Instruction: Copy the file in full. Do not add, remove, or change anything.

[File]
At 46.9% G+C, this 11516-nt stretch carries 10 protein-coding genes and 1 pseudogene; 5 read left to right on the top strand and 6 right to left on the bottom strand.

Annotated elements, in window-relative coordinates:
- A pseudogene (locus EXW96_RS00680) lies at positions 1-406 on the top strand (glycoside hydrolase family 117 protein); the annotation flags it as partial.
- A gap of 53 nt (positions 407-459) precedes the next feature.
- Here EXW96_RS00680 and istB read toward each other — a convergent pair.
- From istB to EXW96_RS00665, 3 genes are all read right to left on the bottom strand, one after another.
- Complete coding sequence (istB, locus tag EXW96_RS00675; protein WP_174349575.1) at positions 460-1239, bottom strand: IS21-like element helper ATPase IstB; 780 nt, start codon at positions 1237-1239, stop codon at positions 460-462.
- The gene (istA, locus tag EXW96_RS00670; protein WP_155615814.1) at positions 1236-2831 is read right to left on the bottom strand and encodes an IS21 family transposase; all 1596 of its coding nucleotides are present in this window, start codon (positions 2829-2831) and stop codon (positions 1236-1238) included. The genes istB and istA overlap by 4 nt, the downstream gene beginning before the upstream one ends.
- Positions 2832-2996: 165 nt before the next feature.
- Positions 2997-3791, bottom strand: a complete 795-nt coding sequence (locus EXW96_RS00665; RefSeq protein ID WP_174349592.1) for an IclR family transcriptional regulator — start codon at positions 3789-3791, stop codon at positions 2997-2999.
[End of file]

At 46.9% G+C, this 11516-nt stretch carries 10 protein-coding genes and 1 pseudogene; 5 read left to right on the top strand and 6 right to left on the bottom strand.

Annotated elements, in window-relative coordinates:
- A pseudogene (locus EXW96_RS00680) lies at positions 1-406 on the top strand (glycoside hydrolase family 117 protein); the annotation flags it as partial.
- A gap of 53 nt (positions 407-459) precedes the next feature.
- Here EXW96_RS00680 and istB read toward each other — a convergent pair.
- From istB to EXW96_RS00665, 3 genes are all read right to left on the bottom strand, one after another.
- Complete coding sequence (istB, locus tag EXW96_RS00675; protein WP_174349575.1) at positions 460-1239, bottom strand: IS21-like element helper ATPase IstB; 780 nt, start codon at positions 1237-1239, stop codon at positions 460-462.
- The gene (istA, locus tag EXW96_RS00670; protein WP_155615814.1) at positions 1236-2831 is read right to left on the bottom strand and encodes an IS21 family transposase; all 1596 of its coding nucleotides are present in this window, start codon (positions 2829-2831) and stop codon (positions 1236-1238) included. The genes istB and istA overlap by 4 nt, the downstream gene beginning before the upstream one ends.
- Positions 2832-2996: 165 nt before the next feature.
- Positions 2997-3791, bottom strand: a complete 795-nt coding sequence (locus EXW96_RS00665; RefSeq protein ID WP_174349592.1) for an IclR family transcriptional regulator — start codon at positions 3789-3791, stop codon at positions 2997-2999.